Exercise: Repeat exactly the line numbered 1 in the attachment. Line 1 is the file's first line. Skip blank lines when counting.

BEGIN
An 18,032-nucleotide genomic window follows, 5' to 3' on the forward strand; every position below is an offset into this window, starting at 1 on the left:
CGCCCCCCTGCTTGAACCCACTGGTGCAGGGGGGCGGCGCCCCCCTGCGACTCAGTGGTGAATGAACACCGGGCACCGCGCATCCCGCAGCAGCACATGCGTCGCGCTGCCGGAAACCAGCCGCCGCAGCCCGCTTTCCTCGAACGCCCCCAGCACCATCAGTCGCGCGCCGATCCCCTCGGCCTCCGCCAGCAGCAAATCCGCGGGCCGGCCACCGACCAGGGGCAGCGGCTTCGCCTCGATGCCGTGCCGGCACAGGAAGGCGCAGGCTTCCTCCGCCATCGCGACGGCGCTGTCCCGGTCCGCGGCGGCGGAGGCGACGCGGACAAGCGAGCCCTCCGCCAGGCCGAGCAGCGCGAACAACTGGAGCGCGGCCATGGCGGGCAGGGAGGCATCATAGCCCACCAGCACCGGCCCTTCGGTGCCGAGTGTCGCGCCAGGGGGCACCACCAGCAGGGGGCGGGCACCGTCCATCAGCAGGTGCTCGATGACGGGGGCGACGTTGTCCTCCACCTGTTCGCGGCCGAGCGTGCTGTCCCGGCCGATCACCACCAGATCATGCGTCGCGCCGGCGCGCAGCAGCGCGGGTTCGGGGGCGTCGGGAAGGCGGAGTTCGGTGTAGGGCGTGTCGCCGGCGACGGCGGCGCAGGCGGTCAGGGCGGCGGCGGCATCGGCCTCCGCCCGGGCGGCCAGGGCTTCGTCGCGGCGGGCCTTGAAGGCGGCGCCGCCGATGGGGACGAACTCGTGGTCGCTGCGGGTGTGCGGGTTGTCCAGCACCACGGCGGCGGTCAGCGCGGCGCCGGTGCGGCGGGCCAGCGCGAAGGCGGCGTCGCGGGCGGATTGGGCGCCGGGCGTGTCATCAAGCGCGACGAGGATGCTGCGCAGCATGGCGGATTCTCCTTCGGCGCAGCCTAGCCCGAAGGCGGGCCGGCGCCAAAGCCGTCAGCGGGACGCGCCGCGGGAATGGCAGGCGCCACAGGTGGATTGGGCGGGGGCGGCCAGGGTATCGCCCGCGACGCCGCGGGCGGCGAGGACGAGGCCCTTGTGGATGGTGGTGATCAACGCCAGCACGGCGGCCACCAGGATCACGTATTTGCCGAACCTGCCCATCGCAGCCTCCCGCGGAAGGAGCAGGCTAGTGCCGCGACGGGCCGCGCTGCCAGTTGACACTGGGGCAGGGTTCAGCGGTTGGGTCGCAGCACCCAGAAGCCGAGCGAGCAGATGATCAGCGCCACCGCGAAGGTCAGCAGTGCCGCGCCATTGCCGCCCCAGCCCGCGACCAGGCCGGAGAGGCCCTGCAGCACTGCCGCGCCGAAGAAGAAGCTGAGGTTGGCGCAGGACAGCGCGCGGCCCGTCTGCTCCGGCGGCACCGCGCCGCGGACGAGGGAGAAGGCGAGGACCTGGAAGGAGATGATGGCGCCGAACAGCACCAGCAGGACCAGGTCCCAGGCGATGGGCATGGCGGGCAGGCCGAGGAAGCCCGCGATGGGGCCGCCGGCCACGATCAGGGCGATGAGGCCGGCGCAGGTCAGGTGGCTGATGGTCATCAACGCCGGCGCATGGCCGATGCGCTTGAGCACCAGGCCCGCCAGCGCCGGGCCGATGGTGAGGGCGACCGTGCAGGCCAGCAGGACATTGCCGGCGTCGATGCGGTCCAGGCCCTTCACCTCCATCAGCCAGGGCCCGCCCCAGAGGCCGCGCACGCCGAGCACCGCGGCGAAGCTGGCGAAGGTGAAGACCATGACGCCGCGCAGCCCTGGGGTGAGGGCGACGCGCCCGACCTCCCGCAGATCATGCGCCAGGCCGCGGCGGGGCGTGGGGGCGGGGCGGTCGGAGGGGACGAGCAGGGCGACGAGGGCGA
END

An 18,032-nucleotide genomic window follows, 5' to 3' on the forward strand; every position below is an offset into this window, starting at 1 on the left: